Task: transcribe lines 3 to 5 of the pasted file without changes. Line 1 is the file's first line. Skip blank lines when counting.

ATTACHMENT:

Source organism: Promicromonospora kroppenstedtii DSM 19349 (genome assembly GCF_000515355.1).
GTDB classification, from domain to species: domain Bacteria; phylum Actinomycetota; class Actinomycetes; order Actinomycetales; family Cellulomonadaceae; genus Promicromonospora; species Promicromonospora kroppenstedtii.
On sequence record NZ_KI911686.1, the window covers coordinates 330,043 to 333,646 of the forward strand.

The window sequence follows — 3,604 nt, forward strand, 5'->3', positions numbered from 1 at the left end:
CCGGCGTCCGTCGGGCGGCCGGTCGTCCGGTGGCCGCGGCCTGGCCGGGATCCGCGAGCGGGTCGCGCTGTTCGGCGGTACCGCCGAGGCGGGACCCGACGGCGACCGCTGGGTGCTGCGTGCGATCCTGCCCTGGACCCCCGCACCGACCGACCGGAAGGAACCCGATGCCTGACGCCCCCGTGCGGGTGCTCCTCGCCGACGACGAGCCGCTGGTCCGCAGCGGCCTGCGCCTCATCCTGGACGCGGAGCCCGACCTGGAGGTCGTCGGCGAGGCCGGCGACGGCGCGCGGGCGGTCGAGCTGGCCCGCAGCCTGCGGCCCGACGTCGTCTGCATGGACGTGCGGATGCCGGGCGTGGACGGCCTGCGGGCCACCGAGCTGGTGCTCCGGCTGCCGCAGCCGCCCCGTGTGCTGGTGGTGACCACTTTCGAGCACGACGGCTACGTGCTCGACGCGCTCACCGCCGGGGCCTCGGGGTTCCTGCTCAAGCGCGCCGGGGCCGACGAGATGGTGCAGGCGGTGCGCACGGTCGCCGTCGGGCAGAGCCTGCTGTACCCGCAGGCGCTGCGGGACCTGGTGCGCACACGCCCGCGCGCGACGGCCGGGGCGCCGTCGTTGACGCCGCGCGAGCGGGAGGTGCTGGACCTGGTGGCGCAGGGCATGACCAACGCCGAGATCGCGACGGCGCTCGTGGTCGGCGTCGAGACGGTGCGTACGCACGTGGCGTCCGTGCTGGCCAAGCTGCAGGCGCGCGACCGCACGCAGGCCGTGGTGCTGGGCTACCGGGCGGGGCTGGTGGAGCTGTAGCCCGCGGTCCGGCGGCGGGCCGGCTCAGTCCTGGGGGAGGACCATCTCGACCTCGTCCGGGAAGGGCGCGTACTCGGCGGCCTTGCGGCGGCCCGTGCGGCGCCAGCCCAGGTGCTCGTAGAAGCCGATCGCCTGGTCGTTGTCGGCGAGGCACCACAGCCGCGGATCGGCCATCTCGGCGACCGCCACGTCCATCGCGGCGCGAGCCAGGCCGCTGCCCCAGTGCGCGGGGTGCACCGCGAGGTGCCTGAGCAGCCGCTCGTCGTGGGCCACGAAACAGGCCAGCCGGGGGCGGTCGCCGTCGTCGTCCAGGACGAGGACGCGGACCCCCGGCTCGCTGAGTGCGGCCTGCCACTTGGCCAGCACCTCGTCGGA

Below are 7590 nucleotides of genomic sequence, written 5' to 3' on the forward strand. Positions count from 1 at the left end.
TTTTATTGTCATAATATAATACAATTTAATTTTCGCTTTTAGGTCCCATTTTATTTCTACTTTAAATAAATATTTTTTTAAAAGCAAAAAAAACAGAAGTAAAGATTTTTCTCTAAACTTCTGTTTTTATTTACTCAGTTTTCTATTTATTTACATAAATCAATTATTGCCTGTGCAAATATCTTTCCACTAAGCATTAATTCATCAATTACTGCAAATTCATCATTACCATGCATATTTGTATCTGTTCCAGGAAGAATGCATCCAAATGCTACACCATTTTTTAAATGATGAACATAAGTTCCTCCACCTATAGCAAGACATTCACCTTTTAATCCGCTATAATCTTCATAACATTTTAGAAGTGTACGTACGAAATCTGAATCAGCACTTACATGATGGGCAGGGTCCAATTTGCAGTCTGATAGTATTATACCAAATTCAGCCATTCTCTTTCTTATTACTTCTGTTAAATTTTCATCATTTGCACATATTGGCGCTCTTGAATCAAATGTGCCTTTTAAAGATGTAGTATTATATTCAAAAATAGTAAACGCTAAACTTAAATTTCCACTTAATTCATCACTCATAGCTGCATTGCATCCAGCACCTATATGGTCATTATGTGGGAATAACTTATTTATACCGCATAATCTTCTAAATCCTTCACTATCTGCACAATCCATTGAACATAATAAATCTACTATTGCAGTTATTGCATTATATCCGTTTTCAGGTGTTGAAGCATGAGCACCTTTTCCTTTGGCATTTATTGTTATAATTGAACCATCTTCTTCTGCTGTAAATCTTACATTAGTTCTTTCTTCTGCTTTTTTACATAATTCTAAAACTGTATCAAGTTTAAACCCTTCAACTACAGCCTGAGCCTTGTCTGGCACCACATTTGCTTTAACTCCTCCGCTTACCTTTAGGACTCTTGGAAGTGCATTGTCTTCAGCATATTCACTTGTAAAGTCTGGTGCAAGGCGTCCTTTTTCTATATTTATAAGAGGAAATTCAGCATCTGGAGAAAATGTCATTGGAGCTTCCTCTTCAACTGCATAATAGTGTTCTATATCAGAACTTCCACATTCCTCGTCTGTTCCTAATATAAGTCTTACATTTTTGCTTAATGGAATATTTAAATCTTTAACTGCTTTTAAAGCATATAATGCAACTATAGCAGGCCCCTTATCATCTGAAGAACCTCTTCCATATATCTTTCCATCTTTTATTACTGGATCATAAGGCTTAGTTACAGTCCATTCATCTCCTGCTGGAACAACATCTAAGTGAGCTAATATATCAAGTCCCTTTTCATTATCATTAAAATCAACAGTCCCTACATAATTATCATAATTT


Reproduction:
On sequence record NZ_KI911686.1, the window covers coordinates 330,043 to 333,646 of the forward strand.

The window sequence follows — 3,604 nt, forward strand, 5'->3', positions numbered from 1 at the left end:
CCGGCGTCCGTCGGGCGGCCGGTCGTCCGGTGGCCGCGGCCTGGCCGGGATCCGCGAGCGGGTCGCGCTGTTCGGCGGTACCGCCGAGGCGGGACCCGACGGCGACCGCTGGGTGCTGCGTGCGATCCTGCCCTGGACCCCCGCACCGACCGACCGGAAGGAACCCGATGCCTGACGCCCCCGTGCGGGTGCTCCTCGCCGACGACGAGCCGCTGGTCCGCAGCGGCCTGCGCCTCATCCTGGACGCGGAGCCCGACCTGGAGGTCGTCGGCGAGGCCGGCGACGGCGCGCGGGCGGTCGAGCTGGCCCGCAGCCTGCGGCCCGACGTCGTCTGCATGGACGTGCGGATGCCGGGCGTGGACGGCCTGCGGGCCACCGAGCTGGTGCTCCGGCTGCCGCAGCCGCCCCGTGTGCTGGTGGTGACCACTTTCGAGCACGACGGCTACGTGCTCGACGCGCTCACCGCCGGGGCCTCGGGGTTCCTGCTCAAGCGCGCCGGGGCCGACGAGATGGTGCAGGCGGTGCGCACGGTCGCCGTCGGGCAGAGCCTGCTGTACCCGCAGGCGCTGCGGGACCTGGTGCGCACACGCCCGCGCGCGACGGCCGGGGCGCCGTCGTTGACGCCGCGCGAGCGGGAGGTGCTGGACCTGGTGGCGCAGGGCATGACCAACGCCGAGATCGCGACGGCGCTCGTGGTCGGCGTCGAGACGGTGCGTACGCACGTGGCGTCCGTGCTGGCCAAGCTGCAGGCGCGCGACCGCACGCAGGCCGTGGTGCTGGGCTACCGGGCGGGGCTGGTGGAGCTGTAGCCCGCGGTCCGGCGGCGGGCCGGCTCAGTCCTGGGGGAGGACCATCTCGACCTCGTCCGGGAAGGGCGCGTACTCGGCGGCCTTGCGGCGGCCCGTGCGGCGCCAGCCCAGGTGCTCGTAGAAGCCGATCGCCTGGTCGTTGTCGGCGAGGCACCACAGCCGCGGATCGGCCATCTCGGCGACCGCCACGTCCATCGCGGCGCGAGCCAGGCCGCTGCCCCAGTGCGCGGGGTGCACCGCGAGGTGCCTGAGCAGCCGCTCGTCGTGGGCCACGAAACAGGCCAGCCGGGGGCGGTCGCCGTCGTCGTCCAGGACGAGGACGCGGACCCCCGGCTCGCTGAGTGCGGCCTGCCACTTGGCCAGCACCTCGTCGGA